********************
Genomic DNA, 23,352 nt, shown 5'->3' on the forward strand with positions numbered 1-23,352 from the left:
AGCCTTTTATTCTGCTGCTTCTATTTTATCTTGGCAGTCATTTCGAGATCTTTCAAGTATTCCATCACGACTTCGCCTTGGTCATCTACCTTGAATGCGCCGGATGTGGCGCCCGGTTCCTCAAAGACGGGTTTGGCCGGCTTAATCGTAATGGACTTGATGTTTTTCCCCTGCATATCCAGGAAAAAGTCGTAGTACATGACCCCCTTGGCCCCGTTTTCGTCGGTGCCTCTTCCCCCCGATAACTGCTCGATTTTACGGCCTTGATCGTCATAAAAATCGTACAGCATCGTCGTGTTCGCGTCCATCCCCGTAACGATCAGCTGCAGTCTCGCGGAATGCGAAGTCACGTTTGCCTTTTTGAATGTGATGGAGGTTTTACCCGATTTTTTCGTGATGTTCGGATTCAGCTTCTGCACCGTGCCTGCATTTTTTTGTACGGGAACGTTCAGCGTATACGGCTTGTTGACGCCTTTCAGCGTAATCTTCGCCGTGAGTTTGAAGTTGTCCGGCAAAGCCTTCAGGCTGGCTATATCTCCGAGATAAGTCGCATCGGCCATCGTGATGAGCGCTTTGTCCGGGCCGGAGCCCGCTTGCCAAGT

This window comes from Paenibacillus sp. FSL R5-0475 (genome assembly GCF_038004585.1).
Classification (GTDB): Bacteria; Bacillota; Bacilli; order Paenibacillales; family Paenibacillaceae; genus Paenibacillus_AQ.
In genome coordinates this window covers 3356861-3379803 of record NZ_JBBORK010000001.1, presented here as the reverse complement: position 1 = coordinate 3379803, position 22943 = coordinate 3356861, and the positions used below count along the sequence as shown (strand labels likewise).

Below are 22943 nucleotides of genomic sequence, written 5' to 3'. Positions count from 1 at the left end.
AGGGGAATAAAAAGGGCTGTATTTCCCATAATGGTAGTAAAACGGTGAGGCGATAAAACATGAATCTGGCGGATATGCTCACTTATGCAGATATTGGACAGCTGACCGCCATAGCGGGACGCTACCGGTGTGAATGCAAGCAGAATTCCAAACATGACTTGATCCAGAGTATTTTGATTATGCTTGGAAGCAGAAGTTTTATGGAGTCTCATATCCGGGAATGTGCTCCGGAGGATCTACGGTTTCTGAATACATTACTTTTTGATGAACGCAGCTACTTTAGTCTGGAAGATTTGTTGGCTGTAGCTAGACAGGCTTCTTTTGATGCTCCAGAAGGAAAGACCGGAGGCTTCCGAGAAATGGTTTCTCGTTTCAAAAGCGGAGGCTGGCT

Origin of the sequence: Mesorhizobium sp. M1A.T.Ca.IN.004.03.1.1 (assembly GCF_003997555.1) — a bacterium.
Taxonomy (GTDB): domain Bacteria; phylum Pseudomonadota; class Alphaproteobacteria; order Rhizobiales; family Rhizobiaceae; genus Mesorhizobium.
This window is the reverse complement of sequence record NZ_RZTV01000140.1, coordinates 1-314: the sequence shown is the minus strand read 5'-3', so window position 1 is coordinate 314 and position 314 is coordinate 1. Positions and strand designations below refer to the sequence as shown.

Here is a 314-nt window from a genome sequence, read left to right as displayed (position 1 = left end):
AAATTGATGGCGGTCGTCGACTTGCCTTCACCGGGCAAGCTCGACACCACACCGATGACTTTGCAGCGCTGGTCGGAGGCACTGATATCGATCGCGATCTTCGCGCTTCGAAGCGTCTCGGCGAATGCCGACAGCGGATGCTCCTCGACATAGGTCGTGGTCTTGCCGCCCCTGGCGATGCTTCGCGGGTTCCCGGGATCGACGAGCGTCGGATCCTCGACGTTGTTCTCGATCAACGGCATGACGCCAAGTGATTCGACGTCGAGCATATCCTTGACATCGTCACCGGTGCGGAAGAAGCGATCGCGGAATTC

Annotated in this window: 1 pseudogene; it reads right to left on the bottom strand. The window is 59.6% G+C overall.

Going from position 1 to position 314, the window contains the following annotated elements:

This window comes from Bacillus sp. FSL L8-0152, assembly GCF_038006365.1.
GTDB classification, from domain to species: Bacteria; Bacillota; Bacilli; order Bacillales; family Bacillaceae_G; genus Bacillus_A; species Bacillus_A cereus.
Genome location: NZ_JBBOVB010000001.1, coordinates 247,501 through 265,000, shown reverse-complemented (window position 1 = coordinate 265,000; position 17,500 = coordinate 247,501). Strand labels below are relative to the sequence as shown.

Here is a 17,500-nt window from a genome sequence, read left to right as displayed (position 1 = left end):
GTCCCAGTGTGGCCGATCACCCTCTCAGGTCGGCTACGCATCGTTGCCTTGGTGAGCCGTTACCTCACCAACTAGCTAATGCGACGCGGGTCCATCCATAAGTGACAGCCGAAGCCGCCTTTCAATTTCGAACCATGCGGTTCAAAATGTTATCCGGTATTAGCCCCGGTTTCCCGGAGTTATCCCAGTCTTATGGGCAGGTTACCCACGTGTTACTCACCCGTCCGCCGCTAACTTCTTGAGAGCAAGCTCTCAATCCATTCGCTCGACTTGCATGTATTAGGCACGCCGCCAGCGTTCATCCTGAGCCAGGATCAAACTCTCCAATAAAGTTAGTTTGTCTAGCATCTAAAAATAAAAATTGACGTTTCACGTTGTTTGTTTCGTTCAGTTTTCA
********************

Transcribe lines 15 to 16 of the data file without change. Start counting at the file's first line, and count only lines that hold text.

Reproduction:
This window comes from Bacillus sp. FSL L8-0152, assembly GCF_038006365.1.
GTDB classification, from domain to species: Bacteria; Bacillota; Bacilli; order Bacillales; family Bacillaceae_G; genus Bacillus_A; species Bacillus_A cereus.